“The man who dies rich dies disgraced.” —Andrew Carnegie
My favorite read is a biography. I love true stories of individuals who overcame tremendous obstacles like poverty or poor education or a physical handicap to succeed through hard work and intelligence. We sometimes say of the self-made Sam Waltons and Oprah Winfreys that they epitomize the American dream.
One other thing “self-made” individuals have in common is someone who gave them a break that made a world of difference in their success.
Take Andrew Carnegie. In 1848, his family moved from Scotland to Pennsylvania in search of work. At 13, Andrew was working full time as a bobbin boy, changing spools of thread in a garment factory 12 hours a day, six days a week, to support his family. He made $1.20 per week.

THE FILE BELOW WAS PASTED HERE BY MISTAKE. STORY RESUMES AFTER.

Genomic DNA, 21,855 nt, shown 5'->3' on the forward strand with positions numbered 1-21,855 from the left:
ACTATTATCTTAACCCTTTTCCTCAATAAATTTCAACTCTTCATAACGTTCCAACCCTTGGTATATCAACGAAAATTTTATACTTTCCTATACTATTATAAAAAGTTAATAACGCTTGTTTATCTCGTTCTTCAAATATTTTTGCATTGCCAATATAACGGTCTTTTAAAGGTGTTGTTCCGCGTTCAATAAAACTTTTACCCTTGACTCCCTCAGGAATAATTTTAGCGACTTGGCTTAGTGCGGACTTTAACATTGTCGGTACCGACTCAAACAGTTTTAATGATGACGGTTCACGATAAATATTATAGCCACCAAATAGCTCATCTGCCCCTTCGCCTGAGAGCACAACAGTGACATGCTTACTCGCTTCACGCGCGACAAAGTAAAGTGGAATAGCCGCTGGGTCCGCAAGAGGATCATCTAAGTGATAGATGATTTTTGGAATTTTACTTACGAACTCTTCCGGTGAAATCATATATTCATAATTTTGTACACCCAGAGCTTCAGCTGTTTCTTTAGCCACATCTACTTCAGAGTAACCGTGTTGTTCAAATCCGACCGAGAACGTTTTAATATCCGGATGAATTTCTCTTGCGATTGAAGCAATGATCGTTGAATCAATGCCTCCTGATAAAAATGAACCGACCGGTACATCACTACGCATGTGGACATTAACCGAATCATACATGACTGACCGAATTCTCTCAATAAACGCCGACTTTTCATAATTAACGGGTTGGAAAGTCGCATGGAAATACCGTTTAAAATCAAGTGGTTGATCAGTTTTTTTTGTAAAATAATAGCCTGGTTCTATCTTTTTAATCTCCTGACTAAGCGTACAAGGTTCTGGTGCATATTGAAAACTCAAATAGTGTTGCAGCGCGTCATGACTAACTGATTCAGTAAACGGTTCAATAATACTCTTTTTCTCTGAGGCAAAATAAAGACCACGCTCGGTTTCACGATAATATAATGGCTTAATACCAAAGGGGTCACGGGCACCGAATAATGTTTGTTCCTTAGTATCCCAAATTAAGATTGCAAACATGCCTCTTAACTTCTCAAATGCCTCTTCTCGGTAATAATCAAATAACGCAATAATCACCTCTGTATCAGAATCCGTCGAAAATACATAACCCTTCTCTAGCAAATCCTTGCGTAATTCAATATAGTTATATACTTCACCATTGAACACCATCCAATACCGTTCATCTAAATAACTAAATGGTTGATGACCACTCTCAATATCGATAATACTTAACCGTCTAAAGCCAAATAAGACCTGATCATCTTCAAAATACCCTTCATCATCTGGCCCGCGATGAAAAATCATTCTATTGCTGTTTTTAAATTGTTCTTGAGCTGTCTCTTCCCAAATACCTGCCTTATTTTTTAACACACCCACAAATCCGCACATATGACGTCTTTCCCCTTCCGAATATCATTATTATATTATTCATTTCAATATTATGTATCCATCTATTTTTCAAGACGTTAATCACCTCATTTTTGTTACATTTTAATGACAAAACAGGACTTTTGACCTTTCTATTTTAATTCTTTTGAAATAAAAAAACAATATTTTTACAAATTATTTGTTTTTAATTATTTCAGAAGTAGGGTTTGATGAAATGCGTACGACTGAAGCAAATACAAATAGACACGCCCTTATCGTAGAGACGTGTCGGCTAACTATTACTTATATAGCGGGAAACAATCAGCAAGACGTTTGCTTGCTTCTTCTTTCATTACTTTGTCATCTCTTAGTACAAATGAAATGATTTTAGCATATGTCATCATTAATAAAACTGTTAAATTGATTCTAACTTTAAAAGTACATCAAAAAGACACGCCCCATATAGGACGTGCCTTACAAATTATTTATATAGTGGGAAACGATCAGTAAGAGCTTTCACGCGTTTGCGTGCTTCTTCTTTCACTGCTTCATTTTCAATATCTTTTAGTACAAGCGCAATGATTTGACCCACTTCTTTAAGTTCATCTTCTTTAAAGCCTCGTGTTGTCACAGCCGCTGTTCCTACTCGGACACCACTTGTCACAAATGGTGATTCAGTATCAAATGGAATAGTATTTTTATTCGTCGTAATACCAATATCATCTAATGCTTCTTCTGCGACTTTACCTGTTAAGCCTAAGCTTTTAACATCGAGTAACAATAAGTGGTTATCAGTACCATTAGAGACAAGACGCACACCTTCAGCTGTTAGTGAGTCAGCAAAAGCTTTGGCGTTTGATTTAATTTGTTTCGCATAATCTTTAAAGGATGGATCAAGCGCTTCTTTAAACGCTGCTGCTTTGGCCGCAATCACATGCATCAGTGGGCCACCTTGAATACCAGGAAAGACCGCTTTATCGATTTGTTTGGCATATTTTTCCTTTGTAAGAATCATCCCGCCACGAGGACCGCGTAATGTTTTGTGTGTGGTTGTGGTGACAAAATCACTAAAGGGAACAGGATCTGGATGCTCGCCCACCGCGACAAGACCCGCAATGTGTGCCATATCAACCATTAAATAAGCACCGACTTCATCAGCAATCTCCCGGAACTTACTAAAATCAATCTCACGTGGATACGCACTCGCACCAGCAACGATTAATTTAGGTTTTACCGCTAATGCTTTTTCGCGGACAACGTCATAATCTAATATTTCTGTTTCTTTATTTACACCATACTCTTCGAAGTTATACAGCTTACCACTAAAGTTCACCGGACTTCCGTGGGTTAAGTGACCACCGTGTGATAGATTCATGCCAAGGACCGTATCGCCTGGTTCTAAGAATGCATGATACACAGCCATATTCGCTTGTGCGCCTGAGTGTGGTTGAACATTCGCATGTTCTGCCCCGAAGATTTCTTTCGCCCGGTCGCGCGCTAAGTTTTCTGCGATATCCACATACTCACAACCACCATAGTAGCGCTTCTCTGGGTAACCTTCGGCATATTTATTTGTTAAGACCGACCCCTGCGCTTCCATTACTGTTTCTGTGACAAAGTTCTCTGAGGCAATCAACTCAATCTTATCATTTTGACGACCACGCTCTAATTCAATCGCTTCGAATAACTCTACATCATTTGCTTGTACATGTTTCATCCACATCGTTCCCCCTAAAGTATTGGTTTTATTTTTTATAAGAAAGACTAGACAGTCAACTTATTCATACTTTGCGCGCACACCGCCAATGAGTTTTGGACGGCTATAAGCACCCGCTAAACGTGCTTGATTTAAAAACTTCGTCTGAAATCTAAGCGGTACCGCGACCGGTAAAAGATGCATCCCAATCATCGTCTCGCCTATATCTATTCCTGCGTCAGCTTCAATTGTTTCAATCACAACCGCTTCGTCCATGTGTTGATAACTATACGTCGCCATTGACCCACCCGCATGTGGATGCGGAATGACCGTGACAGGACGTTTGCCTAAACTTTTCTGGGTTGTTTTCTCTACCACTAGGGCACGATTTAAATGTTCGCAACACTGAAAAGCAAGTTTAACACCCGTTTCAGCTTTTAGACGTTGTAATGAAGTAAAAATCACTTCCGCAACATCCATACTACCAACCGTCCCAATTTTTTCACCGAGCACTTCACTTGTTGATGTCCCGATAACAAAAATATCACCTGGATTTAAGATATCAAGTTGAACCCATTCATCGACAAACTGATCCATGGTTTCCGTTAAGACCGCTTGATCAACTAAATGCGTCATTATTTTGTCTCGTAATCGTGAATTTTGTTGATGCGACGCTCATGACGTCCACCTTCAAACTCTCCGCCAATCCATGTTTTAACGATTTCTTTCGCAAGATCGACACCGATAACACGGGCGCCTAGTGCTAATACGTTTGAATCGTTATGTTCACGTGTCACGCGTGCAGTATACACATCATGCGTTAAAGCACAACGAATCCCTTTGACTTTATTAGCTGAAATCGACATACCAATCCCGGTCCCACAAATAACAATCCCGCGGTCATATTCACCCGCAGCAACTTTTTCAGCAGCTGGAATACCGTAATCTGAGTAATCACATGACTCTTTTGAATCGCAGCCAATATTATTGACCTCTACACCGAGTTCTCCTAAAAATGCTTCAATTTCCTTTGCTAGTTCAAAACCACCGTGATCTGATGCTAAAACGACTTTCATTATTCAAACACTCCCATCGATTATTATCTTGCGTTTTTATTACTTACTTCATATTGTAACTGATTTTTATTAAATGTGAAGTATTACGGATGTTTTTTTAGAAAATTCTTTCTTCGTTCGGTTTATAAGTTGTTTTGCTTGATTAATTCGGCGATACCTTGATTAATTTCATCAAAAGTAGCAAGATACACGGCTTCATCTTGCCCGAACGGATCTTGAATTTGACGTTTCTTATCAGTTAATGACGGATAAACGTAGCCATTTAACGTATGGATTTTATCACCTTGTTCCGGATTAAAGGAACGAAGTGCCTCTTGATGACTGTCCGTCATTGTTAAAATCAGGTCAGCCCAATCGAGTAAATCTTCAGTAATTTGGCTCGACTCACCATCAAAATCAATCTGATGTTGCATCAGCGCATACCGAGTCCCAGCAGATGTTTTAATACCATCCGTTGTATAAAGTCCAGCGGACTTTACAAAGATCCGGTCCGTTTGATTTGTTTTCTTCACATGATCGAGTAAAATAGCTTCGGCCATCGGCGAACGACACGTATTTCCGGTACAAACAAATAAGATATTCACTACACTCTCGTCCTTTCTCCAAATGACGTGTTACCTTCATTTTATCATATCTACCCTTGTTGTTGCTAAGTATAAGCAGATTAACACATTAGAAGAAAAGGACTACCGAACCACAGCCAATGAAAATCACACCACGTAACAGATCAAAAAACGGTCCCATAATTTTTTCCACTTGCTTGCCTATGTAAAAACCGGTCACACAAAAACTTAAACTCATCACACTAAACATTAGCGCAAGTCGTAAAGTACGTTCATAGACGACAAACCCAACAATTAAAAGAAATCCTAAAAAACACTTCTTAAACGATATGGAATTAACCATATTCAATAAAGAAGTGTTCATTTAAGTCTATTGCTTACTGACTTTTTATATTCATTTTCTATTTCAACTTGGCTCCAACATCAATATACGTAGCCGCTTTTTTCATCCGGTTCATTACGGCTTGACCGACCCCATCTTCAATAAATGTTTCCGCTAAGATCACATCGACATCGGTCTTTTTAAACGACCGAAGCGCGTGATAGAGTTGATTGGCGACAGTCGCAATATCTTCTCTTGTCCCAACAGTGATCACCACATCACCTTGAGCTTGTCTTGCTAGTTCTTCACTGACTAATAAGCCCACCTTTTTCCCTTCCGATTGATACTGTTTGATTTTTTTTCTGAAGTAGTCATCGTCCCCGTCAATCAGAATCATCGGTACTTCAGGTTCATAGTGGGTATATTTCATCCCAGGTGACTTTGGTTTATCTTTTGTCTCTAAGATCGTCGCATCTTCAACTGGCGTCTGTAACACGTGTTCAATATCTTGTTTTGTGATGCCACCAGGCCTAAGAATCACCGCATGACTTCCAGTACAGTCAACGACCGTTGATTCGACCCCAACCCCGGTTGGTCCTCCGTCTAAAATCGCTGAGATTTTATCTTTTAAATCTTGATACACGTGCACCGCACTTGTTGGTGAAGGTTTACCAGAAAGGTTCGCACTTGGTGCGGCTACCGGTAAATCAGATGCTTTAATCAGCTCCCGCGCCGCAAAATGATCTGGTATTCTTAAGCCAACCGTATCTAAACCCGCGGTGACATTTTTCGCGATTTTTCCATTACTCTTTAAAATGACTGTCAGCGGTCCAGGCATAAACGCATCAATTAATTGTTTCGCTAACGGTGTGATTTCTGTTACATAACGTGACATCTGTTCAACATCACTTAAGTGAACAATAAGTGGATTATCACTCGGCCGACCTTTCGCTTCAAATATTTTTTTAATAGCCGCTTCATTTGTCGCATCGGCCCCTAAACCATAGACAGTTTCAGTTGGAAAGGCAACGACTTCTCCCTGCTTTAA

Ultimately, Carnegie made a fortune in steel and became richer than John D. Rockefeller.
Colonel Anderson, a gentleman with a library of more than 400 volumes, gave teenage Andrew Carnegie a break. Anderson opened his library each weekend to boys who worked at the factory and encouraged them to borrow any book. Years later, Carnegie wrote, “Only he who longed as I did for Saturdays to come can understand what Colonel Anderson did for me and the boys of Allegheny.” Carnegie vowed then that if he ever became wealthy, he would imitate his benefactor.
Carnegie used his fortune to endow 2,811 libraries, making him the United States’ patron saint of libraries.
He told young people they should spend the first third of life getting well educated, the second making money and the third giving it away.
Carnegie also donated 4,092 organs to churches “to lessen the pain of the sermons.”
Getting a lucky break, plus adding a dash of humor, may carry one far.